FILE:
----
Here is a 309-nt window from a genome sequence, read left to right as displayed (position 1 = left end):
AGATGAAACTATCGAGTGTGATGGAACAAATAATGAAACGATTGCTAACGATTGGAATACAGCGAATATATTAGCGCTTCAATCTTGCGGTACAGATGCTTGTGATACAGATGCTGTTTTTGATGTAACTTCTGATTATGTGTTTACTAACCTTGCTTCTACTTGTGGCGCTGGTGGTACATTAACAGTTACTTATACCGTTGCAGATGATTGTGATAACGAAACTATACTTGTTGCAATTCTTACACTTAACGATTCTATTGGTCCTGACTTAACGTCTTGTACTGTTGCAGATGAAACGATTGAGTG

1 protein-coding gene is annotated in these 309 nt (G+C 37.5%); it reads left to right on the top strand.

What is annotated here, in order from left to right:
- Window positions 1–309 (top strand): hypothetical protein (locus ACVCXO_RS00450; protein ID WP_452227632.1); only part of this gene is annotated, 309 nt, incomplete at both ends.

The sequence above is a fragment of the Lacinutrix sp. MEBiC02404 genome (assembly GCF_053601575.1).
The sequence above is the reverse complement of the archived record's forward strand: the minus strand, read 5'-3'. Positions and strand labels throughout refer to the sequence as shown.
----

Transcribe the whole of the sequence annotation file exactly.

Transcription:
Here is a 309-nt window from a genome sequence, read left to right as displayed (position 1 = left end):
AGATGAAACTATCGAGTGTGATGGAACAAATAATGAAACGATTGCTAACGATTGGAATACAGCGAATATATTAGCGCTTCAATCTTGCGGTACAGATGCTTGTGATACAGATGCTGTTTTTGATGTAACTTCTGATTATGTGTTTACTAACCTTGCTTCTACTTGTGGCGCTGGTGGTACATTAACAGTTACTTATACCGTTGCAGATGATTGTGATAACGAAACTATACTTGTTGCAATTCTTACACTTAACGATTCTATTGGTCCTGACTTAACGTCTTGTACTGTTGCAGATGAAACGATTGAGTG

1 protein-coding gene is annotated in these 309 nt (G+C 37.5%); it reads left to right on the top strand.

What is annotated here, in order from left to right:
- Window positions 1–309 (top strand): hypothetical protein (locus ACVCXO_RS00450; protein ID WP_452227632.1); only part of this gene is annotated, 309 nt, incomplete at both ends.

The sequence above is a fragment of the Lacinutrix sp. MEBiC02404 genome (assembly GCF_053601575.1).
The sequence above is the reverse complement of the archived record's forward strand: the minus strand, read 5'-3'. Positions and strand labels throughout refer to the sequence as shown.